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Hunter Kemper Set To Return To Racing In Dallas

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With most of the world’s best long-course athletes competing in Kona this weekend, people tend to forget that some of the best short-course athletes will also be competing—at Dallas’ Toyota US Open Triathlon, which is the finale of the Lifetime Fitness series. Three-time Olympian and new father Hunter Kemper will be testing out his race legs in Dallas on Sunday after months away from the sport with a stress fracture. Inside Triathlon’s Courtney Baird caught up with him before the big day.

Written by: Courtney Baird

Triathlete.com: You got a stress fracture earlier this year? How have things been going with that?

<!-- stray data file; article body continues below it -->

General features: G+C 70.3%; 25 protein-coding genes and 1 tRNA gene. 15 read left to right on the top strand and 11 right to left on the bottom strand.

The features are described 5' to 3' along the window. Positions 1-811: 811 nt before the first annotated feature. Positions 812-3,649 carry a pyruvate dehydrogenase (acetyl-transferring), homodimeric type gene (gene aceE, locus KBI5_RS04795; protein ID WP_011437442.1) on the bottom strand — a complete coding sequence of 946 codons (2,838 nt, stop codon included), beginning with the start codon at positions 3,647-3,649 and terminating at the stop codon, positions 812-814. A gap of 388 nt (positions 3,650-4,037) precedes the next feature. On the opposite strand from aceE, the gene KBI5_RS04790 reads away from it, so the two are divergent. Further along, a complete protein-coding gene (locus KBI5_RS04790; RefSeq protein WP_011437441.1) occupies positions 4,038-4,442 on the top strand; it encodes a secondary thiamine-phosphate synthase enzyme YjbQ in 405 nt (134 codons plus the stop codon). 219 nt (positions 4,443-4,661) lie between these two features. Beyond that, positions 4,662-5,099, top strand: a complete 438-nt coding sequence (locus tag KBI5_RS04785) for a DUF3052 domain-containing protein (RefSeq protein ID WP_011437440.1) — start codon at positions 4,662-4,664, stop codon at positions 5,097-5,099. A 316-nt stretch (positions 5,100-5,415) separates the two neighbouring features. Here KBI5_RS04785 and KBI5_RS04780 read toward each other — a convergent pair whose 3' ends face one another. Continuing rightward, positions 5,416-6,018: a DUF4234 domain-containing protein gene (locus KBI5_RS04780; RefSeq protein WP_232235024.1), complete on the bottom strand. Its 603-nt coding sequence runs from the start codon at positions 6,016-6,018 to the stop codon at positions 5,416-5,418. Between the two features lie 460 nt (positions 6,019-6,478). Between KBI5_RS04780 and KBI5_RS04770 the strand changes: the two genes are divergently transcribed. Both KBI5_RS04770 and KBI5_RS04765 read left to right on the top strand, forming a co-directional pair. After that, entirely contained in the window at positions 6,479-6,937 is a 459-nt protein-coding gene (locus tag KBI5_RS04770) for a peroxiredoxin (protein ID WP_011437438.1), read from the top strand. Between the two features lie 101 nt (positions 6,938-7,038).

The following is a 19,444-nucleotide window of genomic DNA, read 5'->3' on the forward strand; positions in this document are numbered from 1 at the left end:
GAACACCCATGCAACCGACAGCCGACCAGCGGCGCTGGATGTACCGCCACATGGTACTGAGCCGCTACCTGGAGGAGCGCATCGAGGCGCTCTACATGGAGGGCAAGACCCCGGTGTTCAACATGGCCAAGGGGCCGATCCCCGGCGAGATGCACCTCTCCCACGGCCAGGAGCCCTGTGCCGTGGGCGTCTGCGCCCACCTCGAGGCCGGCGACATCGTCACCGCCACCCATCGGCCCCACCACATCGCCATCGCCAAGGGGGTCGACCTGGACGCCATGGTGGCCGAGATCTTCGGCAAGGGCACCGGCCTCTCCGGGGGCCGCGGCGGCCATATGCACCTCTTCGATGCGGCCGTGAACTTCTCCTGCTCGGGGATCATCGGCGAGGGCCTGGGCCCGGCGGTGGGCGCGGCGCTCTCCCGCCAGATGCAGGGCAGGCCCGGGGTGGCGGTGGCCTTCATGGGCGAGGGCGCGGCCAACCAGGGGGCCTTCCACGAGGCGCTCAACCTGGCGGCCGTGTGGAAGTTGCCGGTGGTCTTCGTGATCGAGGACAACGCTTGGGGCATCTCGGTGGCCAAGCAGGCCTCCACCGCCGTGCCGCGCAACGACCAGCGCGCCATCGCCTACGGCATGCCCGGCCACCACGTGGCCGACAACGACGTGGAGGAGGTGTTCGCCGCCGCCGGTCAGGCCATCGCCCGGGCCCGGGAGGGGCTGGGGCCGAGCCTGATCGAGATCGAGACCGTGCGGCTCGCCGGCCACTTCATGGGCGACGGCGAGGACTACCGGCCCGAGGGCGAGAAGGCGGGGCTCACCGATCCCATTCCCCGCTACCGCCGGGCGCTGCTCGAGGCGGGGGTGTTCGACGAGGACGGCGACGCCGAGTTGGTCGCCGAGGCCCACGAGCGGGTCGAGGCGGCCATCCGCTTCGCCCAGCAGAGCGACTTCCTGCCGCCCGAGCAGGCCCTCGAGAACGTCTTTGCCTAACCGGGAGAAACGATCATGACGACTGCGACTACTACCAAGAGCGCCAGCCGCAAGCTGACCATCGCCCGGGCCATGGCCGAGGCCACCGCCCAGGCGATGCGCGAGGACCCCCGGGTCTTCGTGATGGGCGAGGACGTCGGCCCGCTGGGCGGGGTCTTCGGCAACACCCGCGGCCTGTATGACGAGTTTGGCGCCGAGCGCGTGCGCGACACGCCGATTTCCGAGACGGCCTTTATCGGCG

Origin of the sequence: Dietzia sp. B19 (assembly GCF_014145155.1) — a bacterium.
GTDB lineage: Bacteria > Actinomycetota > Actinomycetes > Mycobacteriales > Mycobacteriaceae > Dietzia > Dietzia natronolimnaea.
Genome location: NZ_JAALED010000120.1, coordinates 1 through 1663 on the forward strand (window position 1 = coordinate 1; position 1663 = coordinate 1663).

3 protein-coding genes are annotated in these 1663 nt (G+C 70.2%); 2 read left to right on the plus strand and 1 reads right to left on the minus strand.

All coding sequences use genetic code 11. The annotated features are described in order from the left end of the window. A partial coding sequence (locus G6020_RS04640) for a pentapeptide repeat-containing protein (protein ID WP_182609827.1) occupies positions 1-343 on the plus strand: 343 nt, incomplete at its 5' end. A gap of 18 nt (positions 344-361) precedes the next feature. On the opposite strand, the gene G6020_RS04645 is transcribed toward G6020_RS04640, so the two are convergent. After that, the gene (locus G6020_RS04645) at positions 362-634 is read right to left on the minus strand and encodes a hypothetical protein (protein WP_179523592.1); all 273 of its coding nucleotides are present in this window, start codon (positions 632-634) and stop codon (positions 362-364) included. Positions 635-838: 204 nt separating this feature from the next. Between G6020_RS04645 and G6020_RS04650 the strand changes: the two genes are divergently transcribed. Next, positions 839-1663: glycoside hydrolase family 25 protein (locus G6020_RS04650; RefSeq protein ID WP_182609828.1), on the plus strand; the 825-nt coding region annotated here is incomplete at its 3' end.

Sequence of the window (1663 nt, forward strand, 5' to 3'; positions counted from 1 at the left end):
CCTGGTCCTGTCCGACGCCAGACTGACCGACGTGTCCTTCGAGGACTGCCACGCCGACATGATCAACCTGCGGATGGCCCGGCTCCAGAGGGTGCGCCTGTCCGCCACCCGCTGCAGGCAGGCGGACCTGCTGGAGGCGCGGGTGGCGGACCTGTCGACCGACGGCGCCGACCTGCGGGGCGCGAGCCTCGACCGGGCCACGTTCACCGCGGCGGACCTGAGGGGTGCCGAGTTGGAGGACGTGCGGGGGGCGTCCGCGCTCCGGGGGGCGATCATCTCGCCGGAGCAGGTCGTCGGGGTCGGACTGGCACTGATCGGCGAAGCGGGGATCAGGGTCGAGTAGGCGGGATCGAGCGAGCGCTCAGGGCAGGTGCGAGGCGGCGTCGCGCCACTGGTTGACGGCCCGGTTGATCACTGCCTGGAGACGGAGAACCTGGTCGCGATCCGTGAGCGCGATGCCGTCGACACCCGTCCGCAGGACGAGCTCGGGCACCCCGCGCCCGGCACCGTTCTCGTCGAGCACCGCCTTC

Hunter Kemper: I got the fracture in my pelvis, which is kind of an unusual spot, kind of in the upper hamstring on your sit bone—that bone kind of where you sit down on the saddle, on the left side. I thought it was a hamstring pull and I got an MRI and I found out it was a stress fracture. It’s an unusual spot because with runner’s it’s usually more like a tibia or a smaller bone. It’s such a thick bone, [so a fracture there will] usually will be from a fall or accident or major impact. I did one workout—I was doing some mile repeats on the treadmill with supplemental oxygen [while I was at altitude]. I was doing some pretty hard mile repeats and I kept on trying to push though it. It was the typical “don’t know when to stop”—being the tough guy. [After that] I couldn’t use my leg and it’s taken a long time to heal. It all happened right before HyVee [in June], and I haven’t run outside since. But I have been running. I don’t know if you’ve heard of these new treadmills called AlterG? They have two at the Olympic Training Center—you run at a percentage of your body weight, and that’s what I’ve been doing these past six weeks, at 80%. I can go five minute pace, but I’m used to running at 130 pounds as opposed to 165. If I can get rid of 35 pounds by Sunday, I think I’ll be OK. My plan, number one, is to get back into it. But also I really want to be cautious on the run and be very aggressive on the swim and bike. For an hour and 20 minutes I want to just really go for it, and hopefully I’ve got a little bit of a lead or am near the front. If not, maybe I just won’t be able to finish. We’ll just see and kind of just take it as the day comes. I’m not going to push something if I feel some discomfort.